From the time I was young I was taught to have respect for the police. In fact I remember saying that I had seen a cop. My father quickly corrected me and said that we did not call them cops, it was disrespectful, they were police officers. However, as I have aged I have realized that police are human and that the uniform does not necessarily make men and women good. Not only that Power in all it's forms can be abused.  In a revelation given to Joseph Smith it was stated, 

"We have learned by sad experience that it is the nature and disposition of almost all men, as soon as they get a little authority, as they suppose, they will immediately begin to exercise unrighteous dominion." 

None of us are exempt from this. But despite this issue most men and women in the force effectively handle the power and really serve us very well. Trying to show the necessary respect for our officers and still hold them accountable for when they abuse the power they have been given, can be a difficult balance. My article this week in the paper (Click here to read), deals with this issue and with the fact that I believe departments can do much to help their officers maintain the trust of the people they serve by promoting clear and transparent policies.

I hope we all find the right balance and can hold our offices accountable for the power we have entrusted them with all while still showing them the very deep respect they deserve, for putting their lives on the line everyday.

Thursday, January 11, 2018

Why would anyone be mayor?

Today I wrote an article mostly about our mayor (click here to read).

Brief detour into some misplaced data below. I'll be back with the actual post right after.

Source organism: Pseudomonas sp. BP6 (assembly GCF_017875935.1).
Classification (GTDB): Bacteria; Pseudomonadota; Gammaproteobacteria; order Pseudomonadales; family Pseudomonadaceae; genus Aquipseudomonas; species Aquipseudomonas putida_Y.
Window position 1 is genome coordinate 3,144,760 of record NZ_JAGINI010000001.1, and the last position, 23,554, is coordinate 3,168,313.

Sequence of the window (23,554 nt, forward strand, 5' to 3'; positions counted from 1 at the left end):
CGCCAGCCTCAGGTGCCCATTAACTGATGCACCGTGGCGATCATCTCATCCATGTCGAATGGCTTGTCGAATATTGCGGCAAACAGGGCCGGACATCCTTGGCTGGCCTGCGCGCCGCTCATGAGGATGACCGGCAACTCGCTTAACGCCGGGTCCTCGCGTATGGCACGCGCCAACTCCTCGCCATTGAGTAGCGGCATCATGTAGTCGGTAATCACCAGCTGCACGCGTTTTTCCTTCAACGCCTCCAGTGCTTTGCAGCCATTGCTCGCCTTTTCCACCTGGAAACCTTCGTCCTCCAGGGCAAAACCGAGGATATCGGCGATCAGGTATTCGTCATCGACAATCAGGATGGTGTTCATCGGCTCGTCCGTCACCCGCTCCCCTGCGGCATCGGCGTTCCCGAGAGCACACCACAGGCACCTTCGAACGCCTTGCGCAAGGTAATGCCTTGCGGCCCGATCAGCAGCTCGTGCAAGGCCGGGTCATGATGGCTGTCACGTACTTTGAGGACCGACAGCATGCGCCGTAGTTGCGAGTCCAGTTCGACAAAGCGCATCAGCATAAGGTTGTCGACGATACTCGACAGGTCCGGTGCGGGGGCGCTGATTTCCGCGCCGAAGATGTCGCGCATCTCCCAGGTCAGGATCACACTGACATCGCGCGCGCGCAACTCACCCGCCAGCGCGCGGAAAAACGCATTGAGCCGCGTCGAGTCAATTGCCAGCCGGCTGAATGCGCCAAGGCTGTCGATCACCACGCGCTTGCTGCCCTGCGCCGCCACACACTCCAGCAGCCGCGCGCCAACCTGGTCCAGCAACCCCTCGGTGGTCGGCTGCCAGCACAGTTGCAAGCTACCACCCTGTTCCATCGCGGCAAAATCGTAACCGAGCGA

Truthfully, I started writing this article with the idea being, "why would anyone want to be mayor?"

I have known the current and past mayor fairly well and it seems the headaches far outweigh the benefits. It takes a lot of time. People generally spend more time complaining about what your doing rather than giving any credit or praise. So why do it?

Honestly, some of it would be the prestige. I love the musical Les Miserables and there is a moment when Jean Valjean comes out and is singing and to show how far he has come and how great he is states, "I am the Mayor of the town." But whatever prestige comes with the job has to wear off fairly quickly.

I think the best reason to do it would be because you enjoy it. You enjoy the interaction with the public and the staff. You enjoy seeing what goes on behind the scenes and participating in committees you serve on. You love reading about past laws and local policy. You enjoy feeling like you make a difference. As I stated in my article, I plan to write several articles about those I think should and, if I get to it, some I think shouldn't run, both for Mayor and City Council. If you have anyone you recommend that I write about let me know.

Thursday, December 28, 2017

Avoiding the bitcoin bubble.

I have had thoughts on bitcoin for sometime and finally decided to write about it. (See article here)

However there was a lot of things I didn't get a chance to write about because of limitations with getting it to fit on the printed page, so I will elaborate a little on this post.

I give several reasons in the article for not investing in bitcoin, at this time. The first is security. I mention the fact that there are direct scams but do not go into perhaps the biggest scam, ICO's. That stands for initial coin offering. ICO's have been popping up. The idea is that you get to purchase a new cryptocurrency coin right at the beginning, so you can reap the rewards when it explodes, just like bitcoin is doing. This is the old, getting in on the ground floor, idea. The problem is most of these simply to take you from the ground floor to the basement by running off with your money.